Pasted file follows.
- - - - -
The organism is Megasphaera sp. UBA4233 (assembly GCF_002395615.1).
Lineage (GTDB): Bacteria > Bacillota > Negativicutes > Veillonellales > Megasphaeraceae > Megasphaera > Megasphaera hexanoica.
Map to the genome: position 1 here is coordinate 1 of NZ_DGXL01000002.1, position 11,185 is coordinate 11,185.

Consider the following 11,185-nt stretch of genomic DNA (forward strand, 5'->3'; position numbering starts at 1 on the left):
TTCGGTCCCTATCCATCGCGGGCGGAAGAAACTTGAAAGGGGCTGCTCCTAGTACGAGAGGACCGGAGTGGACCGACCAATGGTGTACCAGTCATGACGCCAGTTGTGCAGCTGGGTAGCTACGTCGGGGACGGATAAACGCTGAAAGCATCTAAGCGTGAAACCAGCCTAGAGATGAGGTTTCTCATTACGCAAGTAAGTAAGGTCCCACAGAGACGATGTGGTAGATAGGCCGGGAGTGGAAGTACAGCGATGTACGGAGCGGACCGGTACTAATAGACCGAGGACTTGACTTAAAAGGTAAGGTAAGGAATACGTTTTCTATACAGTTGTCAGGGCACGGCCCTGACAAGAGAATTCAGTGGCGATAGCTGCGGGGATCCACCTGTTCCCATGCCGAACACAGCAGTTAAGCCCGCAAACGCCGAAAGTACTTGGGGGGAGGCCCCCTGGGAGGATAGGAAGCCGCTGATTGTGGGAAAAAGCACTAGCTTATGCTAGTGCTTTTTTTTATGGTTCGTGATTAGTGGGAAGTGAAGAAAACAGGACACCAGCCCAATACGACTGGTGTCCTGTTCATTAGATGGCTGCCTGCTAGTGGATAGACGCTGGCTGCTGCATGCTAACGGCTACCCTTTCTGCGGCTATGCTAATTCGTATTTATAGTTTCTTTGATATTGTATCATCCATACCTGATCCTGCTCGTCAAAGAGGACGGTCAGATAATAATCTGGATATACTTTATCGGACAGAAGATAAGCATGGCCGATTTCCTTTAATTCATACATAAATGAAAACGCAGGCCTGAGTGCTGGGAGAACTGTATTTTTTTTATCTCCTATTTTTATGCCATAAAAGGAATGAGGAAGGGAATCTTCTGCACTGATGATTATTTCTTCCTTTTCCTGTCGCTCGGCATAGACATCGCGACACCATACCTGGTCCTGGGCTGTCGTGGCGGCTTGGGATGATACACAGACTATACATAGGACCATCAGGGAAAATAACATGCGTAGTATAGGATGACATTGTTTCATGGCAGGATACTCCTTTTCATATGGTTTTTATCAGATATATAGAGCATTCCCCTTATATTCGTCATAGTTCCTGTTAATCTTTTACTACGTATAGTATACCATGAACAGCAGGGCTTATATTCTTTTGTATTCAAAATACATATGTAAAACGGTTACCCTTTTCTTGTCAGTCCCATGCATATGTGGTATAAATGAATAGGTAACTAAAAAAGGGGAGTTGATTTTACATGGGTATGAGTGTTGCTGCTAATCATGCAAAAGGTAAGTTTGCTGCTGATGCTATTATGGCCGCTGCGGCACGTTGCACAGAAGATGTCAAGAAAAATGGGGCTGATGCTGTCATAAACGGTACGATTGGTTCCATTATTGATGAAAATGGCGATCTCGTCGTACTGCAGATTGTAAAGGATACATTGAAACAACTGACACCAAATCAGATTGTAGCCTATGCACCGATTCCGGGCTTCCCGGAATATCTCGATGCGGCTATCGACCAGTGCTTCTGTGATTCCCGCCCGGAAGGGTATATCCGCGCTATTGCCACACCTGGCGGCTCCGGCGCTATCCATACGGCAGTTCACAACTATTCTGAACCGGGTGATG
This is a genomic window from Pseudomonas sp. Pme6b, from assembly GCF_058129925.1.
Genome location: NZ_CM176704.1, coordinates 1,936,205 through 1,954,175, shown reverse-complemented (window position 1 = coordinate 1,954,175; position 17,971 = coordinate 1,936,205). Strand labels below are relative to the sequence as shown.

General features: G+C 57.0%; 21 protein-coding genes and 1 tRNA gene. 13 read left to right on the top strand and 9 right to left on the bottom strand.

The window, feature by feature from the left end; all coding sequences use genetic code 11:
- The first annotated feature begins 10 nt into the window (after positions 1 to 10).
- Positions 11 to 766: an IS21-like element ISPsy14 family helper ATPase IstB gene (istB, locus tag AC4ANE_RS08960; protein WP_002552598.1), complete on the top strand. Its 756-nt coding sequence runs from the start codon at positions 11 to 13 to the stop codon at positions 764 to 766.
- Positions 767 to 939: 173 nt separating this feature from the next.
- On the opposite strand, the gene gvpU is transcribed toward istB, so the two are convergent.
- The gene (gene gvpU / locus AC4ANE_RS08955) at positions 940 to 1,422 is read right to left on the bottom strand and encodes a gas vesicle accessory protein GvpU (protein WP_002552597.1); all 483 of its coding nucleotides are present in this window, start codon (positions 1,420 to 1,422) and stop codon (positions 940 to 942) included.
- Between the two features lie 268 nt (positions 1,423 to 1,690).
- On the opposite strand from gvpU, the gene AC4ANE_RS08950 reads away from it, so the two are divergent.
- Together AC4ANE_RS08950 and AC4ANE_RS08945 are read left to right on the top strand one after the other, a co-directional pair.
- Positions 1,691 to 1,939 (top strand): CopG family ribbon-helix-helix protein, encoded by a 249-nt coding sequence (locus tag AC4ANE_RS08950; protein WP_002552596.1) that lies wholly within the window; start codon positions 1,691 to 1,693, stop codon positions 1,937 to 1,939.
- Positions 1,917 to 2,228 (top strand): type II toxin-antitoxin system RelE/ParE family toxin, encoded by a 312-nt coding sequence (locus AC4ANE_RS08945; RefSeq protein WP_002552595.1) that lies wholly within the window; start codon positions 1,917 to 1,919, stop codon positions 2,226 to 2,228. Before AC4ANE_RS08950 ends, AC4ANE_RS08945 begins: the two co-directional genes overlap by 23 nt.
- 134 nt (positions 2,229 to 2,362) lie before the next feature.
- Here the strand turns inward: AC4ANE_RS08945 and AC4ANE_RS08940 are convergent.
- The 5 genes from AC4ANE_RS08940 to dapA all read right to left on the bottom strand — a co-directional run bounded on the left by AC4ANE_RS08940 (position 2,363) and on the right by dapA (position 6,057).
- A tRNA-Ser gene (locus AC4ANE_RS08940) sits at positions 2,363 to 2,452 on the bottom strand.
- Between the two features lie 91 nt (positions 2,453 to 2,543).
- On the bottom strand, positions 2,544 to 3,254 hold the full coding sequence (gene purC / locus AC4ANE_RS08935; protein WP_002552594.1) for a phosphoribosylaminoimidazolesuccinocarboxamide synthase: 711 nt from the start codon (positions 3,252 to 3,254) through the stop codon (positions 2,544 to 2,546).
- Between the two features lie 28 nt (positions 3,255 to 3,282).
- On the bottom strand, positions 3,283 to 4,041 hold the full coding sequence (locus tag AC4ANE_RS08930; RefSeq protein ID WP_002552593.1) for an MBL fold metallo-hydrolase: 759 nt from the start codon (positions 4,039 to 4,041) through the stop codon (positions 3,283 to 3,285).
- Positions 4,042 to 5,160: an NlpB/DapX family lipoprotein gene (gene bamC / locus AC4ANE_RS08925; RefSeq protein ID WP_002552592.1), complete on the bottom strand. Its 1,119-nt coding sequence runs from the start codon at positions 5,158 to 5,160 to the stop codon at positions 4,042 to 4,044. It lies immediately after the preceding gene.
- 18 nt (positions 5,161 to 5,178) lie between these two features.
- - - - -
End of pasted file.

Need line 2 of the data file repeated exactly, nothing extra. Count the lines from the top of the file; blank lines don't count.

Lineage (GTDB): Bacteria > Bacillota > Negativicutes > Veillonellales > Megasphaeraceae > Megasphaera > Megasphaera hexanoica.